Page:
A man in his 40s who worked at a Superstore in Oshawa has been confirmed as the latest person to die of COVID-19 in Ontario, health officials said Thursday.

His death brings the provincial COVID-19 death toll to 15.

Earlier in the day, an Orillia woman was confirmed as the province’s fourteenth COVID-19 death. The Muskoka-Simcoe District Health Unit said the woman, who was in her 70s, died in hospital on Tuesday.

The public health unit believes she contracted the virus from someone in her community.

Ontario health officials confirmed 170 new COVID-19 infections in the province on Thursday morning.  

The province now has 835 active cases of novel coronavirus infection, eight clinically-confirmed recoveries and 15 deaths.

The new numbers come as Ontario’s chief medical officer of health Dr. David Williams said Thursday that he wouldn’t be surprised to see the daily number of new cases rise above 200 in the coming days as testing ramps up and as some people return from March Break travel.

Williams said this is “a critical time” to strongly stick to social distancing practices and tougher policies for travellers.

"My main message is to stay home, stay focused on what your distancing is, stay healthy, stay the course," Williams said in a news conference. He added that he's confident that Ontarians "are taking this seriously."

Thursday marked the first day that Canadians returning from abroad are subject to a mandatory 14-day isolation period under the Quarantine Act.

Steepest increase so far

Thursday’s count marks the highest daily increase in active cases reported by Ontario since the outbreak reached the province on Jan. 25.

Officials disclosed 100 new cases on Wednesday and 85 on Tuesday.

The new cases include 12 patients who have been admitted to hospital Intensive Care Units, including a man and woman who are both in their 20s.

Of the 29 people who are currently hospitalized in Ontario, 20 are on ventilators or intubated for assistance with their breathing, health officials said. Bottom of Form

Thirty-five of the new cases reported Thursday were attributed to travel abroad, while fifty-six cases were believed to be tied to close contact with a previously confirmed case.

The cause of all remaining cases was still under investigation.

Community transmission suspected in a quarter of investigated cases

Of all the Ontario cases where investigations have been completed by public health units to date, 60 per cent of patients had travelled within the previous 14 days before becoming ill and 15 per cent had close contact with a confirmed case.

Dr. Barbara Yaffe, Ontario’s associate chief medical officer of health, said that of all the cases investigated by public health officials so far “25 per cent had neither a history of travel, or contact with a close case. So they were likely acquired in the community through community transmission.”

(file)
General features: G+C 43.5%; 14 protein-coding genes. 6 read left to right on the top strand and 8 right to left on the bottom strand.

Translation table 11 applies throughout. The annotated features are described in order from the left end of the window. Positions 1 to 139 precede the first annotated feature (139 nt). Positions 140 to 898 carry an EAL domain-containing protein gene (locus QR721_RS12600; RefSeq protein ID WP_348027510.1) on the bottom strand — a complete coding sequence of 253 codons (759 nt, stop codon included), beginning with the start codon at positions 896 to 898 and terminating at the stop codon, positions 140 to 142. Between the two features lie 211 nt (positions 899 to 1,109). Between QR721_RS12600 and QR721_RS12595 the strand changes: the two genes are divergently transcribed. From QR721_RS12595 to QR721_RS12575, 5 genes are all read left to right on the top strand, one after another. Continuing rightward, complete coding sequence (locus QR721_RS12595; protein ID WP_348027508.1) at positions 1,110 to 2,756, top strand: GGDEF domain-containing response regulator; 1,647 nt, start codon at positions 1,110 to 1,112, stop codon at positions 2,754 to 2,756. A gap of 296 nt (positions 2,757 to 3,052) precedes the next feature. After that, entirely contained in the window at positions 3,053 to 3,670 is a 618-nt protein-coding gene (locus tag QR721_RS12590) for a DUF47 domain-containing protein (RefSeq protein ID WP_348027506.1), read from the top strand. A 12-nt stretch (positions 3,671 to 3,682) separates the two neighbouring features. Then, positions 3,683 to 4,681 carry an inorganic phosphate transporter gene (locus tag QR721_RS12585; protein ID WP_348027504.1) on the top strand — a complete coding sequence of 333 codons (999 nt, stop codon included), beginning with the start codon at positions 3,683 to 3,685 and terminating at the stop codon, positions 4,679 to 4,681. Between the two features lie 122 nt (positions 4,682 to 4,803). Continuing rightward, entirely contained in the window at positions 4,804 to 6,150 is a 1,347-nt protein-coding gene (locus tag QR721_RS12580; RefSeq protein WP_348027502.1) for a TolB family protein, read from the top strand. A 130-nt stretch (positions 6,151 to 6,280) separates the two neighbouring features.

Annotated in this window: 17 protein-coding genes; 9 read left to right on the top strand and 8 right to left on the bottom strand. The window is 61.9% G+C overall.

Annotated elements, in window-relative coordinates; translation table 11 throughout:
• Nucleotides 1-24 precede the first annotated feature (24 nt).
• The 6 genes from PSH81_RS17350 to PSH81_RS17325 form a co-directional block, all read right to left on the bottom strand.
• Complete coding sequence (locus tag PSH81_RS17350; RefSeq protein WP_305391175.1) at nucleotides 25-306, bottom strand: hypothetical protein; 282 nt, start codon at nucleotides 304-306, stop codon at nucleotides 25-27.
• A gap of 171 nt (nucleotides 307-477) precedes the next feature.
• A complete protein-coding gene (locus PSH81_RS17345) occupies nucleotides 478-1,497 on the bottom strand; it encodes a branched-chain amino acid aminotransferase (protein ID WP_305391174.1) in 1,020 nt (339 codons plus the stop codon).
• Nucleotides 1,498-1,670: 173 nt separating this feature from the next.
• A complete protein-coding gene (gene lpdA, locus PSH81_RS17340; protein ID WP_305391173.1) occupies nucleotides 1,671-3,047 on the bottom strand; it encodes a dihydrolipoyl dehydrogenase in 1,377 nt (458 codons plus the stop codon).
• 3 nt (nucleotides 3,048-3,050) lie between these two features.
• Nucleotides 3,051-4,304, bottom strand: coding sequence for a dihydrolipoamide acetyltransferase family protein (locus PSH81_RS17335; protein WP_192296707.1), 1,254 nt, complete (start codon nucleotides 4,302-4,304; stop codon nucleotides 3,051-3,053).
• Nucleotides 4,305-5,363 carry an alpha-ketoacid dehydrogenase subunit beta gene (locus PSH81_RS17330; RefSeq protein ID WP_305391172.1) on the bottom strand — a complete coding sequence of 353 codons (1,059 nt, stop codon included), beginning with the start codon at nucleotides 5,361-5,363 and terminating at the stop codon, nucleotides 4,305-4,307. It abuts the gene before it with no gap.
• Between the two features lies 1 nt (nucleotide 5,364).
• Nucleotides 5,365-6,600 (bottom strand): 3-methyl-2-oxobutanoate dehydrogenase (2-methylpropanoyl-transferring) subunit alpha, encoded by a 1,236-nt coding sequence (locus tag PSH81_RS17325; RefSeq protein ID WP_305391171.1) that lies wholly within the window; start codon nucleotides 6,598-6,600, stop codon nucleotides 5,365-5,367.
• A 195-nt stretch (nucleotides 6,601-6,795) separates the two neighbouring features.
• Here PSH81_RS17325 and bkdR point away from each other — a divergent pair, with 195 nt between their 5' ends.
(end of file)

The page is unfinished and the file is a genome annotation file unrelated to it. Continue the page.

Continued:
Yaffe said health officials have investigated approximately 60 per cent of all lab-confirmed cases in the province.

New cases confirmed around the province

Of the 124 new cases where identifying information was provided Thursday, 22 are from Toronto, 12 are from Peel Region, 31 are from York Region, five are from Durham and one is from Halton.

Sarnia-Lambton reported its first five cases, all five of which are patients aged 60 to 80+ who were admitted to hospital.

Simcoe-Muskoka Public Health reported four new infections, while Ottawa reported five, Waterloo reported three and Niagara reported two.

Hamilton disclosed one new case while Peterborough reported three new infections.

Haliburton-Kawartha-Pineridge, an area already dealing with a nursing home outbreak in Bobcaygeon, reported 14 new cases, and public health units in northern Ontario reported three new cases.

London-Middlesex reported four new cases, Grey-Bruce reported one and Oxford County reported two new infections.

Close to 11,000 people remain under investigation awaiting test results, the highest number in that category since the outbreak began.

Ontario laboratories were able to turn around 2,439 test results since Wednesday, a slight decrease from their output in the previous 24-hour period.

Premier Doug Ford said Thursday that there are 72 assessment centres up and running across Ontario.

To spare precious tests, Ontario will soon begin using a new definition of recovery that does not involve confirmation through testing.

It is believed the new definition, where a patient is considered recovered 14 days after the onset of symptoms so long as they no longer feel ill and were never hospitalized, will rapidly increase the number of cases counted as recoveries in Ontario.

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